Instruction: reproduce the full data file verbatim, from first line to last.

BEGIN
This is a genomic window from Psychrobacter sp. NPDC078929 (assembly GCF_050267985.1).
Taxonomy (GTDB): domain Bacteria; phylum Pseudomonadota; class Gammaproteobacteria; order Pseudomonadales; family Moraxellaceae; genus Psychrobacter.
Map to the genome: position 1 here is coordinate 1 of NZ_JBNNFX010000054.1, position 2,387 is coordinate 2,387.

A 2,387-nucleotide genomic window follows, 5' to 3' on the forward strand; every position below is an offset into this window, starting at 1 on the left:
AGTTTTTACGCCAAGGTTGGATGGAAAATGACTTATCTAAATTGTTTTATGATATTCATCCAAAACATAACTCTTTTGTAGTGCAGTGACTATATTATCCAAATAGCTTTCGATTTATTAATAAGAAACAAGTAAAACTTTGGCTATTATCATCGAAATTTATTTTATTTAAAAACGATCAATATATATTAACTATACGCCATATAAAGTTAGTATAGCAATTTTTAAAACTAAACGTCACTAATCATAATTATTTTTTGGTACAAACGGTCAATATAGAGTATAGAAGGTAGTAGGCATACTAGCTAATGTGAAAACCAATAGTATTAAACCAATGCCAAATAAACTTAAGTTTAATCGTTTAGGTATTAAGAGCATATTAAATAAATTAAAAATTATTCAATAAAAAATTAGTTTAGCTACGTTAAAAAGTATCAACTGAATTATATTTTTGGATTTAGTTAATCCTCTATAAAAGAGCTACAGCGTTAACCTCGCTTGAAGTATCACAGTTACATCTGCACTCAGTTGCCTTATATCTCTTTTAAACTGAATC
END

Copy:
This is a genomic window from Psychrobacter sp. NPDC078929 (assembly GCF_050267985.1).
Taxonomy (GTDB): domain Bacteria; phylum Pseudomonadota; class Gammaproteobacteria; order Pseudomonadales; family Moraxellaceae; genus Psychrobacter.
Map to the genome: position 1 here is coordinate 1 of NZ_JBNNFX010000054.1, position 2,387 is coordinate 2,387.

A 2,387-nucleotide genomic window follows, 5' to 3' on the forward strand; every position below is an offset into this window, starting at 1 on the left:
AGTTTTTACGCCAAGGTTGGATGGAAAATGACTTATCTAAATTGTTTTATGATATTCATCCAAAACATAACTCTTTTGTAGTGCAGTGACTATATTATCCAAATAGCTTTCGATTTATTAATAAGAAACAAGTAAAACTTTGGCTATTATCATCGAAATTTATTTTATTTAAAAACGATCAATATATATTAACTATACGCCATATAAAGTTAGTATAGCAATTTTTAAAACTAAACGTCACTAATCATAATTATTTTTTGGTACAAACGGTCAATATAGAGTATAGAAGGTAGTAGGCATACTAGCTAATGTGAAAACCAATAGTATTAAACCAATGCCAAATAAACTTAAGTTTAATCGTTTAGGTATTAAGAGCATATTAAATAAATTAAAAATTATTCAATAAAAAATTAGTTTAGCTACGTTAAAAAGTATCAACTGAATTATATTTTTGGATTTAGTTAATCCTCTATAAAAGAGCTACAGCGTTAACCTCGCTTGAAGTATCACAGTTACATCTGCACTCAGTTGCCTTATATCTCTTTTAAACTGAATC